It’s time to kill the static password

static password

How do you manage your passwords? Do you set them all to approximately the same value, for fear of forgetting them? Or do you write them down in a little book, or in a spreadsheet? Perhaps you use clever character combinations or a piece of software to manage them on your behalf?

If you feel passwords are a struggle to manage, you are not alone. A recent UK Government study found that nearly half of respondents used unsafe passwords, such as the names of their pets, for fear of forgetting them.

Another study reported that UK consumers have over a hundred online accounts each, every one of which requires a username/password combination. Unsurprisingly this results in frequent requests for password changes as the blighters are repeatedly forgotten. Even the bloke who invented them, Fernando Corbato, thinks they have become “kind of a nightmare.”

Beyond even these challenges, passwords are pretty pointless. It’s not that they may be stored by the companies we rely on unencrypted (which is dumb in itself). Nor that they so frequently need to be used in interfaces which are then left available for anyone to browse on sites such as SourceForge (also dumb).

No, it’s that we are at a point in technology’s history where the information we send and receive cannot be guaranteed to be protected. On computers and potentially smartphones, key loggers can watch what we type; Wi-Fi and mobile networks use very weak security which can easily be tapped; and proxy-type attacks and social engineering make it all too easy for us to hand over the keys to our own virtual kingdoms.

We live in the age of surveillance. Which means however good a static password is, whatever combination of characters, numbers and symbols it uses is irrelevant, since it can be seen anyway. Many protocols are even kind enough to indicate exactly which bit of the data stream is the password, so it can be picked up by a filter or a log search.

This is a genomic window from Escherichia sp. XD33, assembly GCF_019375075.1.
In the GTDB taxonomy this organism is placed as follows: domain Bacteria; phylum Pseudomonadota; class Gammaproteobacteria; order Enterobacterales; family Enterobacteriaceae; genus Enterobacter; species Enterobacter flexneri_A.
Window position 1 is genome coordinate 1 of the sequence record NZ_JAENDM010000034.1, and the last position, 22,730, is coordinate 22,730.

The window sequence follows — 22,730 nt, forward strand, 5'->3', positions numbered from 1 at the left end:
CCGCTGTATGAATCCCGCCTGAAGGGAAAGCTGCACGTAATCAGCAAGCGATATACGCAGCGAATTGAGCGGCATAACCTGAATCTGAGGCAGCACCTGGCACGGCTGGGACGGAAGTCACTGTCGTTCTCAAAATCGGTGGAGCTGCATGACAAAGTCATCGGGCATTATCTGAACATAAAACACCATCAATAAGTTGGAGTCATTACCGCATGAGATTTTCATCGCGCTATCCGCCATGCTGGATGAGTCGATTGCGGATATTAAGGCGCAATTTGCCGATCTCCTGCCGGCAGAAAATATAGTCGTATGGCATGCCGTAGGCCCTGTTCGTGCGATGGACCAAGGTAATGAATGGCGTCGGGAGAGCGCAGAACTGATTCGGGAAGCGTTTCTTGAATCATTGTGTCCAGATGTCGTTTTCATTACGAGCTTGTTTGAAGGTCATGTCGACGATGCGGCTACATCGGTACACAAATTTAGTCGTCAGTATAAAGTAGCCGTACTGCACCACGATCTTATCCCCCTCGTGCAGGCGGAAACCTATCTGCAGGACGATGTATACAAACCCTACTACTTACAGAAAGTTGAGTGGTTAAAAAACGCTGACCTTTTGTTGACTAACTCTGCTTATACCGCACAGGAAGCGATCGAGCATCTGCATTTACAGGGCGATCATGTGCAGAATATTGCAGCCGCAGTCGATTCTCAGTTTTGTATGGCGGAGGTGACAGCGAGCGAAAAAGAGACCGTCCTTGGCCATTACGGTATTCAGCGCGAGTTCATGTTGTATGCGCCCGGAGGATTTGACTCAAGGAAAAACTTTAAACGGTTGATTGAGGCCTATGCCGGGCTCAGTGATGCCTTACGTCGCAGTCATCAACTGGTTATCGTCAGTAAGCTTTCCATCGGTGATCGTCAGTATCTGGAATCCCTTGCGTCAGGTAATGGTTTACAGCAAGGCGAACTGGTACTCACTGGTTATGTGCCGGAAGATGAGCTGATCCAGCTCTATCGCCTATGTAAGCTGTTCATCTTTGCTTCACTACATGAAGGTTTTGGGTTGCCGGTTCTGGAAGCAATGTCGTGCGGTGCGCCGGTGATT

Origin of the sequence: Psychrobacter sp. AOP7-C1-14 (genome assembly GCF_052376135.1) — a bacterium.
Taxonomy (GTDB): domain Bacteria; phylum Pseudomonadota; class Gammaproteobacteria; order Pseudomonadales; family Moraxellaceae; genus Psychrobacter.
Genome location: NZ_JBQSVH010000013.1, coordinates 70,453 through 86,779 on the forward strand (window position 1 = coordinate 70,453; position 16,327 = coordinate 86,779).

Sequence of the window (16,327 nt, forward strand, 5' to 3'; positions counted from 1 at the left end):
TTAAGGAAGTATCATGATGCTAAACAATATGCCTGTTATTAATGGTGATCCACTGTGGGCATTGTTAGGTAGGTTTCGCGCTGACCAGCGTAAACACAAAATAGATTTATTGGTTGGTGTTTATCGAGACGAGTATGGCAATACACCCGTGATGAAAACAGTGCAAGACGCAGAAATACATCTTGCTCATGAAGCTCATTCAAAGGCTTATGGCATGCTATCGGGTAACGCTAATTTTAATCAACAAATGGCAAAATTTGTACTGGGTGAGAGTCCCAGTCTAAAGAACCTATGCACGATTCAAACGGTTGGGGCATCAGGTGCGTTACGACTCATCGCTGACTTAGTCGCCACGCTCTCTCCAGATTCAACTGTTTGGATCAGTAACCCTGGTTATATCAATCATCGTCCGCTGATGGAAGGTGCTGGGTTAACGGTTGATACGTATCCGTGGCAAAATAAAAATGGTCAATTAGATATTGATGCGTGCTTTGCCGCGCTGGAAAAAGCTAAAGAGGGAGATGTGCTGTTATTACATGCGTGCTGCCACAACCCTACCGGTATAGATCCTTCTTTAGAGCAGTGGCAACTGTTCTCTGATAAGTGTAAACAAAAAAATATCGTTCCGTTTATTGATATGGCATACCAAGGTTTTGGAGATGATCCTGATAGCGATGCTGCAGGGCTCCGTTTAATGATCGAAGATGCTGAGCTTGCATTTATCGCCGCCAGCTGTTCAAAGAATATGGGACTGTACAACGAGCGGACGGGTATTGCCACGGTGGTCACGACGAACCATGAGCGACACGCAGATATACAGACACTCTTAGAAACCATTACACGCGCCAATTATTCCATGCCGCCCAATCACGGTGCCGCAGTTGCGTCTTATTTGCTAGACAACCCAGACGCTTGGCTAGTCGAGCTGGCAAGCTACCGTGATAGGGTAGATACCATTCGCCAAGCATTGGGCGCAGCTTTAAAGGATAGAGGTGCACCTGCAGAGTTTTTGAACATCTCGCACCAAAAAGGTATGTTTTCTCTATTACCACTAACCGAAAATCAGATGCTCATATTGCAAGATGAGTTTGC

There is an answer, and it is called two-factor authentication. While the password may protect against someone else connecting to your Amazon account on a public computer, there needs to be more protection against the bigger, and more likely threat of an automated hack stealing your credentials and using them without your knowledge.

Using two factors — a password plus specified characters from a PIN, or a number generated by a token — significantly increases the level of protection. The good news is that many public services already offer it, and it’s also being adopted in more enterprise environments (more than nine in ten IT pros expect their organizations to expand use of this technology, according to a recent Gemalto survey). Consumers would do well to take advantage of the facility. The not so good news is, it doesn’t really help with the general stresses of password management.

But at least it results in better security. Which was the whole point in the first place.

Don't miss